I haven’t fallen off the face of the earth – but I have been extremely busy learning lots of new maths, and I’ve had very little time to write down any of it on here. I wanted to write a short(ish) post on a really nice new topic I’ve been learning about – Galois categories. Here are two examples of where the theory comes from:

In Galois theory, we consider a field K and the field extensions L/K. We can look at automorphisms of these extensions (automorphisms of L fixing K pointwise), and develop the notion of a Galois group of the extension from here. There are nice relationships between subextensions of a field extension and subgroups of the Galois group of that extension. In particular, the Galois groups of “Galois subextensions” L/M/K are quotient groups of \text{Gal}(L/K). One can build a category out of the extensions of K (actually generalised extensions, allowing K-algebras that are not fields) and consider the (contravariant) functor

\text{Hom}(-, K_s)

on this category, where K_s is a choice of separable closure of K. Then for things called finite étale algebras (K-algebras isomorphic to a finite direct product of separable extensions of K), this functor induces a categorical equivalence between the (opposite) category of finite étale algebras and the category of finite sets equipped with a continous left action by the Galois group G =\text{Gal}(K_s/K). Separable extensions correspond to sets with a transitive G-action and Galois extensions correspond to G-sets isomorphic to finite quotient groups of G.

In topology, there is a similar story with covering spaces of a fixed space X. These are spaces that map onto X via “local homeomorphisms”. The fundamental group \pi_1 (X,x) acts on elements of the fibre of the covering p: Y\to X above x via ”lifting” (mondromy) of loops to paths. If this action is transitive, the covering is called Galois. For sufficiently nice spaces X, there is a simply connected covering space \tilde{X} with a distinguished point \tilde{x} whose group of deck transformations (automorphisms of it as a cover of X) is isomorphic to the fundamental group \pi_1 (X,x). This is called the universal cover of X, and in fact it actually represents the functor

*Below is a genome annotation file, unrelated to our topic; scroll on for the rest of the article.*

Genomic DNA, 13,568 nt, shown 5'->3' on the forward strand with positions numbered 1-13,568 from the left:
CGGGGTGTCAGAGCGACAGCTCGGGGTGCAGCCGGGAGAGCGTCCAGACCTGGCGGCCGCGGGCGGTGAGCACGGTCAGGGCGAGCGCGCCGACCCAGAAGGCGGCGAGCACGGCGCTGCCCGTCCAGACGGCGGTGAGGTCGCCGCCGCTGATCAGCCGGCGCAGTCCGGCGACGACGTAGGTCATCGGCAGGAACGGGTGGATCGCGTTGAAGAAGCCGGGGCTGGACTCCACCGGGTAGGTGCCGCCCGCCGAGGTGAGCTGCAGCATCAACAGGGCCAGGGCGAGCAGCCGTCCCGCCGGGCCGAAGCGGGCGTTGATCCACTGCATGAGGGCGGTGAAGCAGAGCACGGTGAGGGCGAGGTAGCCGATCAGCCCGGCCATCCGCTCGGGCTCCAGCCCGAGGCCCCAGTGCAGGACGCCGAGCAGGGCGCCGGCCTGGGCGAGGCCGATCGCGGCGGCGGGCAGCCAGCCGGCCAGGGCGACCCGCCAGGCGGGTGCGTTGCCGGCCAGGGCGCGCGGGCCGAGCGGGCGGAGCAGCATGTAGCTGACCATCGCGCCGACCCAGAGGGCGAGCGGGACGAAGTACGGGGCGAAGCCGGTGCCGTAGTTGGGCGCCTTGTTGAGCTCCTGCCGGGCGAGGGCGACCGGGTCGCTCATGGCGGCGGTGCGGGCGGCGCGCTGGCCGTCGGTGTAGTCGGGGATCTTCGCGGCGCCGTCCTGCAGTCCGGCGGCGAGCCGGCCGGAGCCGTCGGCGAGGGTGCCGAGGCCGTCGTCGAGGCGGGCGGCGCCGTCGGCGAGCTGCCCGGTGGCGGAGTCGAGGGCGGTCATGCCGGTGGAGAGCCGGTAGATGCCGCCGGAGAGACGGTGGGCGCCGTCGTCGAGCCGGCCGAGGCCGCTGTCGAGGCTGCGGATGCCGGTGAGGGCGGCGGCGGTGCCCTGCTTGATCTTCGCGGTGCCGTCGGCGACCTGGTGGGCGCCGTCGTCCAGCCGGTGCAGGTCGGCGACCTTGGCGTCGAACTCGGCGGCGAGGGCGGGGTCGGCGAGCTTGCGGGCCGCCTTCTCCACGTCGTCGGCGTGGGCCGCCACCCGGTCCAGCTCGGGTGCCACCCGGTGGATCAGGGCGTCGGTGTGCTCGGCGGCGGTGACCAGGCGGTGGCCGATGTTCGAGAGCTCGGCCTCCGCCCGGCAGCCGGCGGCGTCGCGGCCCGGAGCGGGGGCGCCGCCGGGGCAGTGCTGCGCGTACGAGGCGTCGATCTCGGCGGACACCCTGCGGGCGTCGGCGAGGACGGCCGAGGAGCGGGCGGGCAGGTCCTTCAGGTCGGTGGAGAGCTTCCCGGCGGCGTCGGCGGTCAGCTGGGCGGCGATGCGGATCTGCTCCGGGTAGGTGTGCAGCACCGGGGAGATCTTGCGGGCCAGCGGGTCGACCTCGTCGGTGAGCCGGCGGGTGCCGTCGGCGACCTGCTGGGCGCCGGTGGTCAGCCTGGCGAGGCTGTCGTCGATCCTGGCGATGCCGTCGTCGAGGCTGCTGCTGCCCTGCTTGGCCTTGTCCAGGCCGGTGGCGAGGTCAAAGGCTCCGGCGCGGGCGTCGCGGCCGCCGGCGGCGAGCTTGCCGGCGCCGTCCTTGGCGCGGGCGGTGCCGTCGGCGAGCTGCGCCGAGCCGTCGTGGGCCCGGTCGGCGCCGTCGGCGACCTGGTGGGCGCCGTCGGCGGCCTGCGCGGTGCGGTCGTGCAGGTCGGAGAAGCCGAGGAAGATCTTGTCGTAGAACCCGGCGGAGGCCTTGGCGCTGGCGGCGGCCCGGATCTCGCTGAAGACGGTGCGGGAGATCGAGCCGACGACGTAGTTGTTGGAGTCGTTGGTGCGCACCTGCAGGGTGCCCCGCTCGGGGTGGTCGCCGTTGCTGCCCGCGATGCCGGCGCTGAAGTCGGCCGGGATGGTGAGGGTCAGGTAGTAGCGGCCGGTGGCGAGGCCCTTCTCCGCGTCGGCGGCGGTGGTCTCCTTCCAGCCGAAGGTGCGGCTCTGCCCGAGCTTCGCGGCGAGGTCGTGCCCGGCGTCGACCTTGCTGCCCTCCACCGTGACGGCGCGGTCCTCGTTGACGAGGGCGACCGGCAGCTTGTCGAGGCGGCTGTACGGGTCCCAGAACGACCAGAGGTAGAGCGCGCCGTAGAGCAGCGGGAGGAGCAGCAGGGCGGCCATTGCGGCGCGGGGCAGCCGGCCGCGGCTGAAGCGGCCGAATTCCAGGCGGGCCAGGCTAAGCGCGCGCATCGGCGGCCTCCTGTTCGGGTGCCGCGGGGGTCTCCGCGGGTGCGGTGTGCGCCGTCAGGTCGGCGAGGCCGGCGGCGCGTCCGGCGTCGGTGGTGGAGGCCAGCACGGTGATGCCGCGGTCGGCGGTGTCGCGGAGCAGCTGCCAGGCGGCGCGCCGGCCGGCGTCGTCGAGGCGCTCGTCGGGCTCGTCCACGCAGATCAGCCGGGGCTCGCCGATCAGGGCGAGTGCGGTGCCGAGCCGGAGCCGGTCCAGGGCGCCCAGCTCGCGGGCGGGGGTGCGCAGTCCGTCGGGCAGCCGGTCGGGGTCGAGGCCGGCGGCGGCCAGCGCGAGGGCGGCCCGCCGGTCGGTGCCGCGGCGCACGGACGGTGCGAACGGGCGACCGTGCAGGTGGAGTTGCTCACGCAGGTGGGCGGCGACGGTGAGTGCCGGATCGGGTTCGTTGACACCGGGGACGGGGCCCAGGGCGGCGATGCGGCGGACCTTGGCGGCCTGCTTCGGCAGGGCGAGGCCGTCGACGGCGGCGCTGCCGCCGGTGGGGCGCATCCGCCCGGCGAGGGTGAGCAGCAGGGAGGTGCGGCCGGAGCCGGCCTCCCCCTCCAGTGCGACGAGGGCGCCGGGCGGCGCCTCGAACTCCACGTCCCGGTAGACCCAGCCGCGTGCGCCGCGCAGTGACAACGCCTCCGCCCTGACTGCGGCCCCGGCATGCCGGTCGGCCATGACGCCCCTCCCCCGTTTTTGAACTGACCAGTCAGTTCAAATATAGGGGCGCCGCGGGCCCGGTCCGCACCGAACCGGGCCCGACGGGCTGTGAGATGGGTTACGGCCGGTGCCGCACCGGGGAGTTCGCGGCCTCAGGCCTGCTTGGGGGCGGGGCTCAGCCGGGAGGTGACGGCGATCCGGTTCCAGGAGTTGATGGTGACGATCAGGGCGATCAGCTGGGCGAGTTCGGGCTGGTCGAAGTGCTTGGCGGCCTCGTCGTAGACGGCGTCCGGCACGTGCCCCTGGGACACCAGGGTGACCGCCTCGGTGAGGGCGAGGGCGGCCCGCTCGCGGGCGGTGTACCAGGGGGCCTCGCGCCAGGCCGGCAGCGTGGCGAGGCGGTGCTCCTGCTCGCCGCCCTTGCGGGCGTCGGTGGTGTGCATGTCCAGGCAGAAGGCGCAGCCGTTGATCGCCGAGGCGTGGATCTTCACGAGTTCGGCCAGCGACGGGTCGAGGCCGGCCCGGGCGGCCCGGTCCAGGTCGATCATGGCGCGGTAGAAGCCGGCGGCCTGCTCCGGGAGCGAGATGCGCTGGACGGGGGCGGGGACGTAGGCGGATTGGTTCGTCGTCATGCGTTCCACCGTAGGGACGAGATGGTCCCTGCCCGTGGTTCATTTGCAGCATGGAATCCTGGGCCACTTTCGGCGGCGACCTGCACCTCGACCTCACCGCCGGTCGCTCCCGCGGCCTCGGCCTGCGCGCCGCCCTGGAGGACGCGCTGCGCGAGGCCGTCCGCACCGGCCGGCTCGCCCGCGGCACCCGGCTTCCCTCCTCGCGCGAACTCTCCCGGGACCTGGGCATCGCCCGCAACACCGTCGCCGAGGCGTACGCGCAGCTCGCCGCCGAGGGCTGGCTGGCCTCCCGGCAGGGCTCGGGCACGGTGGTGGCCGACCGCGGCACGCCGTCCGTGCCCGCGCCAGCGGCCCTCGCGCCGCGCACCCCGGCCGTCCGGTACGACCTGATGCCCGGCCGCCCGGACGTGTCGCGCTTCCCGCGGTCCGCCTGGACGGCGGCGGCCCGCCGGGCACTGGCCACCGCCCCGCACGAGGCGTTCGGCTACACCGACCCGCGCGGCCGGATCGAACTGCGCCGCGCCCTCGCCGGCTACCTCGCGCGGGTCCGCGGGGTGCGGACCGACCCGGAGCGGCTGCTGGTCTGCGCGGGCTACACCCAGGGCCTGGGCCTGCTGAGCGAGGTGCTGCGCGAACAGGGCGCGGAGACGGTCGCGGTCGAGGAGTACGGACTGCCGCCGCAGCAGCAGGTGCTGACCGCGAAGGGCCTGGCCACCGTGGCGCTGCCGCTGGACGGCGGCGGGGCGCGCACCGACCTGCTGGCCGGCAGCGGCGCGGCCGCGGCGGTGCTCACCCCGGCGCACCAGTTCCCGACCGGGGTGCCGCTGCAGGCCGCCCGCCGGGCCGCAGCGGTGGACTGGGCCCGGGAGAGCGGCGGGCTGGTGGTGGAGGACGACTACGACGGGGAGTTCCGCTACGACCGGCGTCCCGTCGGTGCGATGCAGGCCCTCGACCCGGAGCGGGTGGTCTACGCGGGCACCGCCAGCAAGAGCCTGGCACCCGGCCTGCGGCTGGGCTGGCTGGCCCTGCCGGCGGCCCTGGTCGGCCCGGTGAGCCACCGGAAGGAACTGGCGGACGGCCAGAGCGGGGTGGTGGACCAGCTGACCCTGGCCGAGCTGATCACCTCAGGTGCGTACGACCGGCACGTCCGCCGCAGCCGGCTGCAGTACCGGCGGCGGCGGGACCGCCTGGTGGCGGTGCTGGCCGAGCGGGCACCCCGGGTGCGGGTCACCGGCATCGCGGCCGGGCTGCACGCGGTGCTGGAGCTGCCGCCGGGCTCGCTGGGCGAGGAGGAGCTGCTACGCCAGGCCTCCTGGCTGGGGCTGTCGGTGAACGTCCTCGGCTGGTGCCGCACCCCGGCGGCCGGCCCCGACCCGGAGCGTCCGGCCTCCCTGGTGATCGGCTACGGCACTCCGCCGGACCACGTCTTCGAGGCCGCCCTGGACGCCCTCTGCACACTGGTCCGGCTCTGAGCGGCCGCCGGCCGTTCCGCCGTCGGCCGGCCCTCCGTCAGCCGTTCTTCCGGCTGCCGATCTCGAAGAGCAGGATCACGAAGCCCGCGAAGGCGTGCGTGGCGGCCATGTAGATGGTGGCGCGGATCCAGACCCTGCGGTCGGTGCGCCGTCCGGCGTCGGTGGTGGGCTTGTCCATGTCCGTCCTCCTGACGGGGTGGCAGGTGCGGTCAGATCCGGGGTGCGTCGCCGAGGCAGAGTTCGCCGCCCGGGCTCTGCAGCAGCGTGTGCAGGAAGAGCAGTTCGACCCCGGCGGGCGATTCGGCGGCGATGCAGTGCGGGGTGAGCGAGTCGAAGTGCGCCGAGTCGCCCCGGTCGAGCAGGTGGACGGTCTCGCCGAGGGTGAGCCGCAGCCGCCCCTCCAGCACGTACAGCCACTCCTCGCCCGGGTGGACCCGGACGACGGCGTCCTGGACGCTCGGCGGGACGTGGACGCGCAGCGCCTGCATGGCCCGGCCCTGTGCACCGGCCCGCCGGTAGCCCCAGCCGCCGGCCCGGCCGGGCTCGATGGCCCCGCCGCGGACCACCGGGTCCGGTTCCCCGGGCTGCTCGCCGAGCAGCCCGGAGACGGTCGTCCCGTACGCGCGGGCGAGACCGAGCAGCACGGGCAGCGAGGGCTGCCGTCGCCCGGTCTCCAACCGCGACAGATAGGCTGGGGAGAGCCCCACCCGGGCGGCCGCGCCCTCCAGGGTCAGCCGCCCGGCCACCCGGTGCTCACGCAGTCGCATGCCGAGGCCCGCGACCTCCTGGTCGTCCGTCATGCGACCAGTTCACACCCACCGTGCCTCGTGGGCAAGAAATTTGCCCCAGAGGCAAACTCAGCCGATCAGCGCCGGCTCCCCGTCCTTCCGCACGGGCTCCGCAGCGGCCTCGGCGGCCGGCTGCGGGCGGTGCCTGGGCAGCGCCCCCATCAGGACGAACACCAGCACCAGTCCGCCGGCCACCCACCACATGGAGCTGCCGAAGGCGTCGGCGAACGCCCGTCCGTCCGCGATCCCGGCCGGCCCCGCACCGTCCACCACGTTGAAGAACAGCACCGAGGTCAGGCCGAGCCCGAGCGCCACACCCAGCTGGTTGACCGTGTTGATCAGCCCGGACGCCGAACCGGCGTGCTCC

F

on the category of covers that sends each covering p: Y\to X to its fibre above x. For obvious reasons this functor is called the fibre functor. Then the fibre functor induces an equivalence between the category of finite covers of X and the category of finite sets equipped with a continuous left \widehat{\pi_1 (X,x)}-action, where \widehat{G} denotes the profinite completion.

There are other examples of similar instances across mathematics; it would seem reasonable to think that the cause of this behaviour – a category with a certain type of structure equipped with a “fibre functor” to finite sets – is essentially categorical, having nothing to do really with the objects involved, be they field extensions or covers of a space.

Galois categories are the answer: both the examples above (with the opposite category taken for field extensions) turn out to be instances of Galois categories. A Galois category is a category \mathcal{C} equipped with a functor F taking values in finite sets such that

  1. Finite fibre products exist in \mathcal{C} and \mathcal{C} has a terminal object;
  2. Finite coproducts exist in \mathcal{C} and categorical quotients by finite automorphism groups exist;
  3. Every morphism u: Y\to X factors as Y\to X'\to X, where the first arrow is a strict epimorphism (think “covering”) and the second arrow is a monomorphism that is an isomorphism onto a direct summand of X (so the whole morphism is a “covering of a connected component” of X);